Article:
The single joint Hip flexors primarily compose of the Psoas Major (originating from vertebrate T12-L4) & the Iliacus (originating from the Iliac fossa) these muscles come together forming the Illiopsoas inserting down into the lesser trochanter of the femur. Both of these muscles FLEX & EXTERNALLY ROTATE the hip. When the Iliopsoas is limited in length it can lead to an anterior pelvic tilt/excessive lordosis (aka Lower Cross Syndrome) — low back dysfunction.
Here I am primarily focus on releasing the Psoas (pronounced “So ASS”). You can feel this muscle just medial of the pelvis, and with the amount of time most people spend in hip flexion during sitting (when the hip flexors are shortened), it is not a surprise that this muscle is often limited. Here I pin the Psoas down in a shortened position (hip flexion) and I actively lengthen the muscle into hip extension and internal rotation. This may reduce the neural tone of the hip flexors which will give more length to this muscle.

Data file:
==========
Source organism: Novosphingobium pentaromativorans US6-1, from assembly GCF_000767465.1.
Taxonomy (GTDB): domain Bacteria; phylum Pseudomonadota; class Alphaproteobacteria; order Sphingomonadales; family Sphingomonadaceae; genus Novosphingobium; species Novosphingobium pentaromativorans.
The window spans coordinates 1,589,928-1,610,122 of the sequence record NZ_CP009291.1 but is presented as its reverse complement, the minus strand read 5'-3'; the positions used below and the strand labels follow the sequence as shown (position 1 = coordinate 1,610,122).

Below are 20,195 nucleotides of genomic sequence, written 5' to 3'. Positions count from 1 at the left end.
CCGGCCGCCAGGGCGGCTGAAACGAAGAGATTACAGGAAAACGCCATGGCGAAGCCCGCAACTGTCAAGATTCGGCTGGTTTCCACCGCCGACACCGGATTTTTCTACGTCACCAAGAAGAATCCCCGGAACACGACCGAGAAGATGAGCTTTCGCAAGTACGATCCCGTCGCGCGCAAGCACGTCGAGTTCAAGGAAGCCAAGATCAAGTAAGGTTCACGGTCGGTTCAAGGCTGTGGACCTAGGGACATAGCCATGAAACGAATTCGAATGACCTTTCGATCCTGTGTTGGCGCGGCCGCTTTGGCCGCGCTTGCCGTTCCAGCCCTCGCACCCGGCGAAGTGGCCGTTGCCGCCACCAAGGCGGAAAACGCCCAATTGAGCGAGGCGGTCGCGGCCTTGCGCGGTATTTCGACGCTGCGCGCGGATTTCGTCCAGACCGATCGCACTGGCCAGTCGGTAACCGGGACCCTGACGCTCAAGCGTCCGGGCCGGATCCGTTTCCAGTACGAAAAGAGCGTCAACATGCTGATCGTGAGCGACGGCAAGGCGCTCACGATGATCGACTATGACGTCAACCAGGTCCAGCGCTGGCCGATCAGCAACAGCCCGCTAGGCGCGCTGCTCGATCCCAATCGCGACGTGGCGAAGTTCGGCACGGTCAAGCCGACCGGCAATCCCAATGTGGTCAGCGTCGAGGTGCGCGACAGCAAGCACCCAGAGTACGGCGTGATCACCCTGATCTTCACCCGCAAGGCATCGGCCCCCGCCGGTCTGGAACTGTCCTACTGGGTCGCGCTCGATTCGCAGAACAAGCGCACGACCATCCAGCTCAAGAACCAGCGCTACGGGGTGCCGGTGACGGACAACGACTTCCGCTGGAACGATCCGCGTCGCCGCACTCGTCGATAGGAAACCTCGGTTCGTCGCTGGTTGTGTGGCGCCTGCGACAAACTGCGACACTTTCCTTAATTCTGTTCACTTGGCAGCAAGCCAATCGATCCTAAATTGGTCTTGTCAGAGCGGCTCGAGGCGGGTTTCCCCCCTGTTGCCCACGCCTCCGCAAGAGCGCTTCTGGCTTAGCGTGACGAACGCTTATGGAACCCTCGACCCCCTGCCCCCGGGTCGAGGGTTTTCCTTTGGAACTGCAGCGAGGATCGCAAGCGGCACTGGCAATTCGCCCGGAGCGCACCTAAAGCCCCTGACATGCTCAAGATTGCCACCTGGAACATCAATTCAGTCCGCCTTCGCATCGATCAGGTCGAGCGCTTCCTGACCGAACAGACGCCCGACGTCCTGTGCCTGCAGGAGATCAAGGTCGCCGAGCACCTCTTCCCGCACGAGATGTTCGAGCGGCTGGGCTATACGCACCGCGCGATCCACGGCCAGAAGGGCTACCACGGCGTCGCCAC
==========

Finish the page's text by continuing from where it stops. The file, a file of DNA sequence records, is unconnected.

NOTE- The hip flexors just like the subscapular muscle are surrounded by many neurovascular structures. If you are not a healthcare practitioner or thoroughly familiar with your anatomy we would recommend you see a local skilled PT before beginning to work on the soft tissue in this region.